We are an orphaned generation.
At least that’s what they say. There is a tendency in the Orthodox community to look at our greats of yesteryear and decry the lack of leadership and righteousness today.
Modern Orthodox Jews say, “Since Rav Soloveitchik passed, we have no leader.”
Chabad chasidim say, “Since the Lubavitcher Rebbe passed, we have no leader.”
Others long for the days of Rabbi Henoch Leibowitz, Rabbi Moshe Feinstein, Rabbi Eliezer Schach, Rabbi Ovadia Yosef, Rabbi Aharon Kotler, Rabbi Shlomo Zalman Auerbach, the list goes on and on.
What happened to the leaders of yore?
Rabbi Yochanan taught: Throughout his life, the righteous Choni the Circler was troubled by the meaning of the Psalm, “A Song of Ascents, when G-d brought back those that returned to Zion, we were like dreamers.” Is it possible for a man to dream continuously for seventy years?
One day he was journeying along the road and he saw a man planting a carob tree.
He asked him, “How long will it take to bear fruit?”
The man replied, “Seventy years.”
He then further asked him, “Are you certain that you will live another seventy years?”
The man replied, “When I was born, I found carob trees in the world. Just like my forefathers planted these for me so I too plant these for my children.”
Choni sat down to have a meal and sleep overcame him. As he slept a rocky formation enclosed upon him, which hid him from sight. He continued to sleep for seventy years.
When he awoke he saw a man gathering the fruit of the carob tree and asked him, “Are you the man who planted the tree?”
The man replied, “I am his grandson.”
Thereupon Choni exclaimed, “It is clear that I slept for seventy years!” Indeed, he then recognized his donkey that had given birth to generations of offspring!
He went home and asked them, “Is the son of Choni the Circler still alive?”
The people answered him, “His son is no more, but his grandson is still alive.”
He then said to them, “I am Choni the Circler.”
But no one believed him.
He then ran off to the study hall and he overheard the scholars say, “The law is as clear to us as in the days of Choni the Circler, for whenever he came to the study hall, he would resolve any difficulty that the scholars had.
At which point he called out, “I am he!”
But the scholars would not believe him nor did they give the honour due him. This hurt him greatly and he prayed for death and died. Rava taught: This is the meaning of the saying, ‘Either companionship or death.’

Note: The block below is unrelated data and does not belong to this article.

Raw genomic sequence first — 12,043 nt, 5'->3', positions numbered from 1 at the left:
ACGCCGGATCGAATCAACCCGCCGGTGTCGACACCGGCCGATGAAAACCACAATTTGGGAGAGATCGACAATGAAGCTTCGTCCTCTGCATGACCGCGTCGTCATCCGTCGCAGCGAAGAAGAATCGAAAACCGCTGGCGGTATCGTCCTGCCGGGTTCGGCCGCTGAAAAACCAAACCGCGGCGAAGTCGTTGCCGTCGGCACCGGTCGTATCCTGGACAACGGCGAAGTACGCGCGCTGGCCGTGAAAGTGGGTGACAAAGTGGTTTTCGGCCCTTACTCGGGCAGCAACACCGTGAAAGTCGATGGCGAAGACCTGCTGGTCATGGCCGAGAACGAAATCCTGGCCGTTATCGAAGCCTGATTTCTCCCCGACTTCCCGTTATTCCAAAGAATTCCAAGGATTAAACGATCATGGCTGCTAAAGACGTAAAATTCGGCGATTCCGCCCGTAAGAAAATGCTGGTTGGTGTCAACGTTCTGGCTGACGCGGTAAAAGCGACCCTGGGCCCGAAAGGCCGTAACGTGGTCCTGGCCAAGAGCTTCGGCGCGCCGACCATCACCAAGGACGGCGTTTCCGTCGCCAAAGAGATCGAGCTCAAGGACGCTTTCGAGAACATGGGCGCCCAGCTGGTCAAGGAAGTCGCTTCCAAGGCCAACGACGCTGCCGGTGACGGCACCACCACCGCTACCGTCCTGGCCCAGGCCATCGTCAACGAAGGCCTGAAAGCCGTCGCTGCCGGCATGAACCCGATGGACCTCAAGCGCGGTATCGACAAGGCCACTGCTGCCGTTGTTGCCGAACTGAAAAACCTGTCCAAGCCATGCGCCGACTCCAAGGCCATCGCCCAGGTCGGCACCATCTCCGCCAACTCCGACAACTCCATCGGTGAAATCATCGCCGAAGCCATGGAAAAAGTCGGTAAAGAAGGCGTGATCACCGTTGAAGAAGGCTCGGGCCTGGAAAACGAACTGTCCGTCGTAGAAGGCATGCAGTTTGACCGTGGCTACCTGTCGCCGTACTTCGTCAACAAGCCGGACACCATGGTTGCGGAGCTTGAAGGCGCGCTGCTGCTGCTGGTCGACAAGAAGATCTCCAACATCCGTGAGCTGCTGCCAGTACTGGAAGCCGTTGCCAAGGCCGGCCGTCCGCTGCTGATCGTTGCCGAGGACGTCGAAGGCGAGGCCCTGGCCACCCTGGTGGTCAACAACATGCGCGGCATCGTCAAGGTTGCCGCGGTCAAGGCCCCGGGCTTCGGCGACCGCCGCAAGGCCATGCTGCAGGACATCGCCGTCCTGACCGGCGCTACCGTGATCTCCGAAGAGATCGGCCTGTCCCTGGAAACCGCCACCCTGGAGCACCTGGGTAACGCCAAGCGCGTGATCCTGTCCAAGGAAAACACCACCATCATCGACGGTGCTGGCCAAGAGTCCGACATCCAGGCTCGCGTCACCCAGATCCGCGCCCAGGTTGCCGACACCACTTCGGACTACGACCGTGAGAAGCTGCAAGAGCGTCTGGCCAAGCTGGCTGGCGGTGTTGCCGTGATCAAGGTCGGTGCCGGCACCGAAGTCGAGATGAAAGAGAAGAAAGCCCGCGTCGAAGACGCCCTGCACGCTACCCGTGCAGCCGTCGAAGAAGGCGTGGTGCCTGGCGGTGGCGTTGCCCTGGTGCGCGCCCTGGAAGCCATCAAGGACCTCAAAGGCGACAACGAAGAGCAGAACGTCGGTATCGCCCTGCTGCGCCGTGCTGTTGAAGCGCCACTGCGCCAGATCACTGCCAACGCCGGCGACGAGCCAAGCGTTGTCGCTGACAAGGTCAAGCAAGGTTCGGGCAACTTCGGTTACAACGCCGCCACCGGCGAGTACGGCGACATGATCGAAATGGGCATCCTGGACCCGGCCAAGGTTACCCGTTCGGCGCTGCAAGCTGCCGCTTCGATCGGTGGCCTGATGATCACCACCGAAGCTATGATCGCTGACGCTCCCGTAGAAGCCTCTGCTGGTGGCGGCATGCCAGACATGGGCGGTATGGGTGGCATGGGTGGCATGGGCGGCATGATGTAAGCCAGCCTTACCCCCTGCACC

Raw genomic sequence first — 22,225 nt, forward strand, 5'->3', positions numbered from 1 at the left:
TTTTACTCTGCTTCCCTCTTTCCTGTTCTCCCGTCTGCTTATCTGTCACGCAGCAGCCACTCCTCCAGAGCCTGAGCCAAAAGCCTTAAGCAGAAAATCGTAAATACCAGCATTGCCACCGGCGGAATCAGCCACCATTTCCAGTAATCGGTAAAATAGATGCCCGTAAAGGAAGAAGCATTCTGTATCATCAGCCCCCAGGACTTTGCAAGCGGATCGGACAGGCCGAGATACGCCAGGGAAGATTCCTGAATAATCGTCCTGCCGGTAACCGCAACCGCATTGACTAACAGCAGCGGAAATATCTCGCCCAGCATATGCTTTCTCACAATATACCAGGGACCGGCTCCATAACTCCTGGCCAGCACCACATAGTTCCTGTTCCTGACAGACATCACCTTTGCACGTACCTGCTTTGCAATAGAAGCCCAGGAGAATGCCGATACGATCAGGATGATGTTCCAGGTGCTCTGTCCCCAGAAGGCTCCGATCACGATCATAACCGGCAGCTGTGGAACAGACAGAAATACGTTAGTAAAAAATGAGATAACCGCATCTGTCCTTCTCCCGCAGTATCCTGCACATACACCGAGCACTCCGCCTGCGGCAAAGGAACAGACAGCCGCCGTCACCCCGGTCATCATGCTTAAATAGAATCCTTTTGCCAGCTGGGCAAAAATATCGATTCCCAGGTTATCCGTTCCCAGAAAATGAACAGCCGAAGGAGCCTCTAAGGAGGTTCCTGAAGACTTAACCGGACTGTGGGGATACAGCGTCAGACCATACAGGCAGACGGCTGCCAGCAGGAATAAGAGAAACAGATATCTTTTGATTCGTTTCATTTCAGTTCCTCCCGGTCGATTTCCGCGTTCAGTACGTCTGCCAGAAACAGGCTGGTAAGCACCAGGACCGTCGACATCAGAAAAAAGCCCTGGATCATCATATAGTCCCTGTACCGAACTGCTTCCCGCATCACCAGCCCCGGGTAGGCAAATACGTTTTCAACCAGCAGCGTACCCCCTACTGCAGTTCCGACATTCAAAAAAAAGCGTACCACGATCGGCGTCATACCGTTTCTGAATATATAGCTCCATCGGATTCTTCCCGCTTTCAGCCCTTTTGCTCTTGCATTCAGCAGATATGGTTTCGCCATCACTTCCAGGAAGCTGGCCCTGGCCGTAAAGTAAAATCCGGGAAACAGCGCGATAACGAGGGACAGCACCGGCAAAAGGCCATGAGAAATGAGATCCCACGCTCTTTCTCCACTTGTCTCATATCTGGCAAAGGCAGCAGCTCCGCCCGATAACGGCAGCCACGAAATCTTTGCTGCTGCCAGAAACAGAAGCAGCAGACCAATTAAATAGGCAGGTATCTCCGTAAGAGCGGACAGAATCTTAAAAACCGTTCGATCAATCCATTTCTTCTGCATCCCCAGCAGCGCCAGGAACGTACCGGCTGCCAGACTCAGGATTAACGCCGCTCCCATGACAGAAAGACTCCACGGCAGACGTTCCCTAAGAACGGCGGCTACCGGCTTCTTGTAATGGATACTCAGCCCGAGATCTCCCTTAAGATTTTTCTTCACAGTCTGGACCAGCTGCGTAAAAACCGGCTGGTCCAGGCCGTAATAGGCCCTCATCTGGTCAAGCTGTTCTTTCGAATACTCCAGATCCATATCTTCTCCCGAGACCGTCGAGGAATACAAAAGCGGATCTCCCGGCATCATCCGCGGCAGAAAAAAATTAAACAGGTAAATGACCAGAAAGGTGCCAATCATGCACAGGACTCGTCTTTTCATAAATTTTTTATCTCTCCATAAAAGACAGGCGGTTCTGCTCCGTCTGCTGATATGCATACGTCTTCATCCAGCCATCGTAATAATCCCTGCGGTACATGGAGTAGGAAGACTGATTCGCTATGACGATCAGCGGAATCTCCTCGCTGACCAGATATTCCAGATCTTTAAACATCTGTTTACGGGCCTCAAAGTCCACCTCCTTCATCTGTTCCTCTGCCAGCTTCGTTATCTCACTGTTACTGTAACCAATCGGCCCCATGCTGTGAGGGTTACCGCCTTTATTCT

Our “orphaned” generation is no different to any “orphaned” generation that preceded it. The generation after Choni felt the same way. ‘We wish Choni were here, because he could solve any problem!’ But then he shows up and fails to fit into the later generation. He feels so dejected that he asks the Almighty to take him.
Very often, people conclude the story of Choni with the piece about the grandson who is eating the fruits of the tree that his grandfather planted. And they think, ‘How wonderful! Our grandparents preserved and prepared the world for us and we in turn preserve and prepare it for our grandchildren!’
But that’s not the punchline of the story. The story ends with Choni realizing that he has no place in the new world. You see, the Almighty places the right leaders in each generation. Choni had his time and was the right leader for his generation but then it became incumbent upon the sages of the new generation to take the reins.
Recently, a friend of mine shared a bizarre story with me. He had a toothache and so he emailed the “Ohel” – the resting place of the late Lubavitcher Rebbe OBM for a blessing for healing. And I thought to myself, when Rabbi Schneersohn was alive he would receive dozens of letters a day seeking his advice and blessing. Imagine he was alive today in the time of email – he would need a secretariat of hundreds to respond to the thousands of emails that he would be receiving daily from every person asking his blessing for a toothache!
The Almighty knows what He is doing. He places the right leaders in each generation. Some generations need incredible scholars, others need incredible pastors, others need incredible visionaries. But He never leaves us bereft of leadership.
The problem that most of us face is that we are not prepared to be the leaders that our forebears were. And that’s the point of the first part of the story of Choni.
“When I was born, I found carob trees in the world. Just like my forefathers planted these for me so I too plant these for my children,” said the man. He didn’t shirk responsibility and contend that he lacked the strength of character of his forefathers. He didn’t sit back, content with enjoying the fruits of his grandfather’s labour. No, he committed to being the grandfather – the leader – for future generations.
And the Talmud then goes on to tell us wonderful stories about Choni’s grandchildren. Were they as great as Choni? Perhaps not. But they were the right leaders for their generation.
I often encounter a related phenomenon amongst many sincere, goodhearted laypeople. I’ll enter their homes and they’ll point proudly to the picture of Zaidy (grandpa) on the wall – very Jewish-looking, like something out of a scene from Fiddler on the Roof. The late singer, Moshe Yess, is famous for his song Zaidy, where he tells the story of his grandfather who kept the family committed to Judaism.
He concludes with the line, “Who will be the Zaidy of my children? Who will be their Zaidy if not me? Who will be the Zaidy of our children? Who will be their Zaidy if not we?”
You were chosen to lead! Whether as leader of our generation or leader of your family, you must step up to the plate and stop living nostalgically in the past. Choni wouldn’t make it today. You can. You must. You were placed in this generation, because the generation needs you. The same way that your Zaidy preserved our heritage for you, you must preserve it for your grandchildren.